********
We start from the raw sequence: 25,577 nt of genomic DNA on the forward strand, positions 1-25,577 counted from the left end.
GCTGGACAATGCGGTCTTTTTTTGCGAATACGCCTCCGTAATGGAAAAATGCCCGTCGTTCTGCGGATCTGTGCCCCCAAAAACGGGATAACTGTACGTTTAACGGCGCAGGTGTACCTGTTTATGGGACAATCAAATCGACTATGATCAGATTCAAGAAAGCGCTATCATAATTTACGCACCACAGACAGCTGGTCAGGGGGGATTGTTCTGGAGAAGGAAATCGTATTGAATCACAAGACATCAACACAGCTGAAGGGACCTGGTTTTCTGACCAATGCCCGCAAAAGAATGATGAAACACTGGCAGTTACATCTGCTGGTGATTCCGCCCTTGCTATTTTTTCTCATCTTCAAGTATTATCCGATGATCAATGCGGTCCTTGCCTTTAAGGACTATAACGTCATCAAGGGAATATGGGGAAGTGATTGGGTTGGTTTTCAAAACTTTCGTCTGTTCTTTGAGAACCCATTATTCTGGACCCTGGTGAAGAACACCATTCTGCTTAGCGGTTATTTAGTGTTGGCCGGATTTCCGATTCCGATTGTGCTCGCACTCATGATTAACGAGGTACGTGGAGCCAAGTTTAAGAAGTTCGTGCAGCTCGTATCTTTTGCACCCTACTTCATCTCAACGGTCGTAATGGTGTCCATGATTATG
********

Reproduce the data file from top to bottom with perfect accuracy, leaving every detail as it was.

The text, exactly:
We start from the raw sequence: 25,577 nt of genomic DNA on the forward strand, positions 1-25,577 counted from the left end.
GCTGGACAATGCGGTCTTTTTTTGCGAATACGCCTCCGTAATGGAAAAATGCCCGTCGTTCTGCGGATCTGTGCCCCCAAAAACGGGATAACTGTACGTTTAACGGCGCAGGTGTACCTGTTTATGGGACAATCAAATCGACTATGATCAGATTCAAGAAAGCGCTATCATAATTTACGCACCACAGACAGCTGGTCAGGGGGGATTGTTCTGGAGAAGGAAATCGTATTGAATCACAAGACATCAACACAGCTGAAGGGACCTGGTTTTCTGACCAATGCCCGCAAAAGAATGATGAAACACTGGCAGTTACATCTGCTGGTGATTCCGCCCTTGCTATTTTTTCTCATCTTCAAGTATTATCCGATGATCAATGCGGTCCTTGCCTTTAAGGACTATAACGTCATCAAGGGAATATGGGGAAGTGATTGGGTTGGTTTTCAAAACTTTCGTCTGTTCTTTGAGAACCCATTATTCTGGACCCTGGTGAAGAACACCATTCTGCTTAGCGGTTATTTAGTGTTGGCCGGATTTCCGATTCCGATTGTGCTCGCACTCATGATTAACGAGGTACGTGGAGCCAAGTTTAAGAAGTTCGTGCAGCTCGTATCTTTTGCACCCTACTTCATCTCAACGGTCGTAATGGTGTCCATGATTATG